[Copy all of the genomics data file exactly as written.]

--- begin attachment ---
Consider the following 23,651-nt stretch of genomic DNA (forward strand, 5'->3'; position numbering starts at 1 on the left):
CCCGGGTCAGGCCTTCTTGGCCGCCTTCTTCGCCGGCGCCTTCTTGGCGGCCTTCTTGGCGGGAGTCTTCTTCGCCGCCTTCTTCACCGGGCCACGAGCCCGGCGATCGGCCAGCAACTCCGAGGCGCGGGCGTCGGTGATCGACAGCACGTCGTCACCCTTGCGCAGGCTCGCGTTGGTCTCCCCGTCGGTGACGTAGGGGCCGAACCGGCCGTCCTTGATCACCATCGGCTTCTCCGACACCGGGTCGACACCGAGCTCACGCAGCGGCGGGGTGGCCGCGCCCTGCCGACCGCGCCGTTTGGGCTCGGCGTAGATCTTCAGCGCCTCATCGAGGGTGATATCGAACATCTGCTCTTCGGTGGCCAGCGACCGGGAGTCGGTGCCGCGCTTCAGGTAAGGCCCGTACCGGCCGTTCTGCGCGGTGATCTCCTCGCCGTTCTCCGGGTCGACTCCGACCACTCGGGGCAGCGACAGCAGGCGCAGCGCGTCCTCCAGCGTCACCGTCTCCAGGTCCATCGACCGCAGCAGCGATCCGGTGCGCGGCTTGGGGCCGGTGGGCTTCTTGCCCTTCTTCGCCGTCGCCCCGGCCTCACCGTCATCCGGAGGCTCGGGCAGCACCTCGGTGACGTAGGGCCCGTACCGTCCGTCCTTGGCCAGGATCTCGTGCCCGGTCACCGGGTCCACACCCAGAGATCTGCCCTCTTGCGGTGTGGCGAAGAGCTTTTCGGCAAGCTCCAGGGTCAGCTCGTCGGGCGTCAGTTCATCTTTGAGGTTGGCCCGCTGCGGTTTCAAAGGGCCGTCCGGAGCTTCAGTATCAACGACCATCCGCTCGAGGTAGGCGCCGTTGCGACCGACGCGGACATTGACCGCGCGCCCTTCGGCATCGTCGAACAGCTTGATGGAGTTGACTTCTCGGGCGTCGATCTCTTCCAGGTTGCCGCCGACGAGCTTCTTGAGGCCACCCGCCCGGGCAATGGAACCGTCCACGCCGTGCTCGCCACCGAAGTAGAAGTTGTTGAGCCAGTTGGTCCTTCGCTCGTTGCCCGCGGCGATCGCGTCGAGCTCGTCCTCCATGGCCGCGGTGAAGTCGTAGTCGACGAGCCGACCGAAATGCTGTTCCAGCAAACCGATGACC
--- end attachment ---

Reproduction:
Consider the following 23,651-nt stretch of genomic DNA (forward strand, 5'->3'; position numbering starts at 1 on the left):
CCCGGGTCAGGCCTTCTTGGCCGCCTTCTTCGCCGGCGCCTTCTTGGCGGCCTTCTTGGCGGGAGTCTTCTTCGCCGCCTTCTTCACCGGGCCACGAGCCCGGCGATCGGCCAGCAACTCCGAGGCGCGGGCGTCGGTGATCGACAGCACGTCGTCACCCTTGCGCAGGCTCGCGTTGGTCTCCCCGTCGGTGACGTAGGGGCCGAACCGGCCGTCCTTGATCACCATCGGCTTCTCCGACACCGGGTCGACACCGAGCTCACGCAGCGGCGGGGTGGCCGCGCCCTGCCGACCGCGCCGTTTGGGCTCGGCGTAGATCTTCAGCGCCTCATCGAGGGTGATATCGAACATCTGCTCTTCGGTGGCCAGCGACCGGGAGTCGGTGCCGCGCTTCAGGTAAGGCCCGTACCGGCCGTTCTGCGCGGTGATCTCCTCGCCGTTCTCCGGGTCGACTCCGACCACTCGGGGCAGCGACAGCAGGCGCAGCGCGTCCTCCAGCGTCACCGTCTCCAGGTCCATCGACCGCAGCAGCGATCCGGTGCGCGGCTTGGGGCCGGTGGGCTTCTTGCCCTTCTTCGCCGTCGCCCCGGCCTCACCGTCATCCGGAGGCTCGGGCAGCACCTCGGTGACGTAGGGCCCGTACCGTCCGTCCTTGGCCAGGATCTCGTGCCCGGTCACCGGGTCCACACCCAGAGATCTGCCCTCTTGCGGTGTGGCGAAGAGCTTTTCGGCAAGCTCCAGGGTCAGCTCGTCGGGCGTCAGTTCATCTTTGAGGTTGGCCCGCTGCGGTTTCAAAGGGCCGTCCGGAGCTTCAGTATCAACGACCATCCGCTCGAGGTAGGCGCCGTTGCGACCGACGCGGACATTGACCGCGCGCCCTTCGGCATCGTCGAACAGCTTGATGGAGTTGACTTCTCGGGCGTCGATCTCTTCCAGGTTGCCGCCGACGAGCTTCTTGAGGCCACCCGCCCGGGCAATGGAACCGTCCACGCCGTGCTCGCCACCGAAGTAGAAGTTGTTGAGCCAGTTGGTCCTTCGCTCGTTGCCCGCGGCGATCGCGTCGAGCTCGTCCTCCATGGCCGCGGTGAAGTCGTAGTCGACGAGCCGACCGAAATGCTGTTCCAGCAAACCGATGACC